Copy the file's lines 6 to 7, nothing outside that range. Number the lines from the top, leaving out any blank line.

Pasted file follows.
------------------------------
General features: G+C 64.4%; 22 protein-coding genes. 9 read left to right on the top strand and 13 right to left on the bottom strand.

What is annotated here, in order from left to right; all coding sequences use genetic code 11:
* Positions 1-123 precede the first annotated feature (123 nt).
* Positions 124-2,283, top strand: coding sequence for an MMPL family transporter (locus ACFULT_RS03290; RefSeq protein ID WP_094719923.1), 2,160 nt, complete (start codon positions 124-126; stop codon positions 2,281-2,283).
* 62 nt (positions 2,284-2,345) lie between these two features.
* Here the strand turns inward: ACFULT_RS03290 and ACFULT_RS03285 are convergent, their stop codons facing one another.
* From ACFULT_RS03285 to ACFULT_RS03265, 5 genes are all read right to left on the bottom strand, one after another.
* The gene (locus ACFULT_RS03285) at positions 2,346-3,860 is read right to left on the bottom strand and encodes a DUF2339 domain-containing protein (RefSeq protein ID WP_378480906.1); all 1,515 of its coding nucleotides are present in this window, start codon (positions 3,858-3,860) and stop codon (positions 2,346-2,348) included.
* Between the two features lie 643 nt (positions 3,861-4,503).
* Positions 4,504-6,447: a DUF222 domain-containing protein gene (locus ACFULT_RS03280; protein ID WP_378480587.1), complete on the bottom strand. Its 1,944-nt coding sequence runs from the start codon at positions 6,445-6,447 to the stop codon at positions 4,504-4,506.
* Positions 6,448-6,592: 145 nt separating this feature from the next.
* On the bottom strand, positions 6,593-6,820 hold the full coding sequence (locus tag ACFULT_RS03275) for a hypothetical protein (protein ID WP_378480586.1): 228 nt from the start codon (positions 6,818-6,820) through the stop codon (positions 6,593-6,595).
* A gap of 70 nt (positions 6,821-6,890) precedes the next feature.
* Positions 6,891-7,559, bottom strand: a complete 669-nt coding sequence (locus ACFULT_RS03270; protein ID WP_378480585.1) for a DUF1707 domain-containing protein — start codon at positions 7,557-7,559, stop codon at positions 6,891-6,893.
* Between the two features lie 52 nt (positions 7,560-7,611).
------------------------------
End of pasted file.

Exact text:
* Here the strand turns inward: ACFULT_RS03290 and ACFULT_RS03285 are convergent, their stop codons facing one another.
* From ACFULT_RS03285 to ACFULT_RS03265, 5 genes are all read right to left on the bottom strand, one after another.